In an interview with Mike Allen for "Axios on HBO," Republican Sen. Mitt Romney said he opposes cutting the capital gains tax rate for the rich.

The big picture: Republicans typically argue that cutting the capital gains tax rate will boost economic growth and provide room for increased spending. Democrats argue that doing so disproportionately benefits the rich.

What they're saying:

"I believe in low tax rates. I also don't think that higher-income people should have a lower tax rate than lower-income people. I don't believe in continuing to cut capital gains tax rates, even though people say, 'Well, that'll encourage the growth of the economy.' It's like, 'Yeah, but it also puts more money in the wealthiest Americans, and that's simply not fair.'"
— Romney to "Axios on HBO"

Romney also said he is in favor of cutting the capital gains tax rate to zero for people who make under $100,000 a year.

Between the lines: President Trump has repeatedly tossed around the idea of a capital gains tax cut. But in September, he opted to not use executive authority to deliver the measure, according to the New York Times.

Go deeper

Trump refuses to commit to peaceful transfer of power if he loses

President Trump repeatedly refused to say on Wednesday whether he would commit to a peaceful transition of power if he loses the election to Joe Biden, saying at a press briefing: "We're going to have to see what happens."

The big picture: Trump has baselessly claimed on a number of occasions that the only way he will lose the election is if it's "rigged," claiming — without evidence — that mail-in ballots will result in widespread fraud. Earlier on Wednesday, the president said he wants to quickly confirm a replacement for Justice Ruth Bader Ginsburg because he believes the Supreme Court may have to decide the result of the election.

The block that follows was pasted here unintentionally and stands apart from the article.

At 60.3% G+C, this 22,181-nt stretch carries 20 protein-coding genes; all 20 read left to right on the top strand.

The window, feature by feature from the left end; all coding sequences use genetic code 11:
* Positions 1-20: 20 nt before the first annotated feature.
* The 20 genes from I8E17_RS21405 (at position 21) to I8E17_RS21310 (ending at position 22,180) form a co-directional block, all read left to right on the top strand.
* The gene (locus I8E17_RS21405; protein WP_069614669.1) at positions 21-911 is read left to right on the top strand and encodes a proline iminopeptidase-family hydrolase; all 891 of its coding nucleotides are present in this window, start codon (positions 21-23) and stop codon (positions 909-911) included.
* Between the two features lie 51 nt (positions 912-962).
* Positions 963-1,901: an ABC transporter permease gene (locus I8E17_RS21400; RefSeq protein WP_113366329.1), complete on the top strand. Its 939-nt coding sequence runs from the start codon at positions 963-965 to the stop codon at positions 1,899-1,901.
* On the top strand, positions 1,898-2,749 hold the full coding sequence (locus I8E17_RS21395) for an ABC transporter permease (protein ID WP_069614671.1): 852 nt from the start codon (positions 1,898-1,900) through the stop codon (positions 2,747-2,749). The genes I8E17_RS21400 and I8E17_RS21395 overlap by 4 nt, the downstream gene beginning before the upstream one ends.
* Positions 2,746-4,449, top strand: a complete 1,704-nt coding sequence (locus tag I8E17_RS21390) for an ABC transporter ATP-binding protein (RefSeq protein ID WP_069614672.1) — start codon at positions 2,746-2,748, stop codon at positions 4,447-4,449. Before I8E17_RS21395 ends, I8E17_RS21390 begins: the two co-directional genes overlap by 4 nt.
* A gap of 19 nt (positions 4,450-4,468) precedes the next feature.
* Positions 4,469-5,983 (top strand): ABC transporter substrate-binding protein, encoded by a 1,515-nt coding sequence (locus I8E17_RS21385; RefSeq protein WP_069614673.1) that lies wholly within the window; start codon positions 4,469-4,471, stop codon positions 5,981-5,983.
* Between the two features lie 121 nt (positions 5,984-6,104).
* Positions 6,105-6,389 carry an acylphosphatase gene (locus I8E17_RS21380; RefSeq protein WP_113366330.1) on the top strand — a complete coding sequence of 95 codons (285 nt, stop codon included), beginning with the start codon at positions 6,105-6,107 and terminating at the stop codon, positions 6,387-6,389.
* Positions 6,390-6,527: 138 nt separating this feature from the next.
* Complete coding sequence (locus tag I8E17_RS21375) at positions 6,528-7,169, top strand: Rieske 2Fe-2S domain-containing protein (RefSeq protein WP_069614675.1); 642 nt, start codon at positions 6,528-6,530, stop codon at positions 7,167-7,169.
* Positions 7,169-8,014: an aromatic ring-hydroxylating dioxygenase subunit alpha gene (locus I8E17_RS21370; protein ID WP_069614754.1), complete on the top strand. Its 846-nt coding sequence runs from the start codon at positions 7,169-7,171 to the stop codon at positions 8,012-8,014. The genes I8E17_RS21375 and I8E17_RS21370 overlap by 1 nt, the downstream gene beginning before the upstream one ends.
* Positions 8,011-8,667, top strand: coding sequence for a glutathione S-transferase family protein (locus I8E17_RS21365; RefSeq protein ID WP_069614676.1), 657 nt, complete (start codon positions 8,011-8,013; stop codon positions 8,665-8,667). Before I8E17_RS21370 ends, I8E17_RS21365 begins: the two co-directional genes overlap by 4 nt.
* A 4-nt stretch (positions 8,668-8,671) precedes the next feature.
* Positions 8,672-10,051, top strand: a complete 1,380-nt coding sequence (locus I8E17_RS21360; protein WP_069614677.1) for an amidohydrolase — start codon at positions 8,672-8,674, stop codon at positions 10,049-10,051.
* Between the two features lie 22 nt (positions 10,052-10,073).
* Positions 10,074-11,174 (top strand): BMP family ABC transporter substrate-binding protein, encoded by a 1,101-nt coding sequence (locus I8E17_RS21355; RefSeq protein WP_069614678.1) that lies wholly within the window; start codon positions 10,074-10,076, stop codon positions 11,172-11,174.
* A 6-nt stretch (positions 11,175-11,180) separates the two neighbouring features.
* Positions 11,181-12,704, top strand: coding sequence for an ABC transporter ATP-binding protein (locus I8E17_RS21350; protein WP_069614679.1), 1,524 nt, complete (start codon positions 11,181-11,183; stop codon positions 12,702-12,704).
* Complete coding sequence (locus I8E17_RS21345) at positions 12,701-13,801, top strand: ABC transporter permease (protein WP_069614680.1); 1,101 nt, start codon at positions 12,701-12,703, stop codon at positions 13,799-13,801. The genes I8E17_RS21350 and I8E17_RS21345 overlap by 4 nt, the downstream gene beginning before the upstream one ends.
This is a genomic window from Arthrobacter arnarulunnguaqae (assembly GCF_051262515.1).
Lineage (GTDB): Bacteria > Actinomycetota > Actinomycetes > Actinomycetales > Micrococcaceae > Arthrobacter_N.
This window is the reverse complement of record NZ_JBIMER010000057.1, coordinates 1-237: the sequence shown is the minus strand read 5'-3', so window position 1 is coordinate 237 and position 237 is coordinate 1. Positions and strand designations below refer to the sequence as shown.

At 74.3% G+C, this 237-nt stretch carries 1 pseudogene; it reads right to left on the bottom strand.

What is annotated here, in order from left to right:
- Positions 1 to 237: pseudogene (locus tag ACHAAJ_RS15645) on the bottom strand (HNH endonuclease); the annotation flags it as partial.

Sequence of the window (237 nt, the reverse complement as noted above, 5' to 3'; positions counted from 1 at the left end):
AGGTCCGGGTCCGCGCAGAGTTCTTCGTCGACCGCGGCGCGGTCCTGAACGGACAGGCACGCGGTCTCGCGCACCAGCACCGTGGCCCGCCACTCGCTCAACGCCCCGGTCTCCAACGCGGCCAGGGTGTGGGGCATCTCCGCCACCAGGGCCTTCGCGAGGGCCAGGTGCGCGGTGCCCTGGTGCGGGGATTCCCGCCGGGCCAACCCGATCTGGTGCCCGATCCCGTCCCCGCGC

"Not enough": Protesters react to no murder charges in Breonna Taylor case

A grand jury has indicted Brett Hankison, one of the Louisville police officers who entered Breonna Taylor's home in March, on three counts of wanton endangerment for firing shots blindly into neighboring apartments.

The state of play: Angering protesters, the grand jury did not indict any of the three officers involved in the botched drug raid on homicide or manslaughter charges related to the death of Taylor.

Dave Lawler, author of World
Updated 1 hour ago - World

U.S. no longer recognizes Lukashenko as legitimate president of Belarus

Lukashenko at his secret inauguration. Photo: Andrei Stasevich/BELTA/AFP via Getty Images

The U.S. no longer recognizes Aleksandr Lukashenko as the legitimate president of Belarus, the State Department said in a statement on Wednesday.

Why it matters: Lukashenko has clung to power with the support of Russia amid seven weeks of protests that have followed a blatantly rigged election. Fresh protests broke out Wednesday evening in Minsk after it emerged that Lukashenko had held a secret inauguration ceremony.

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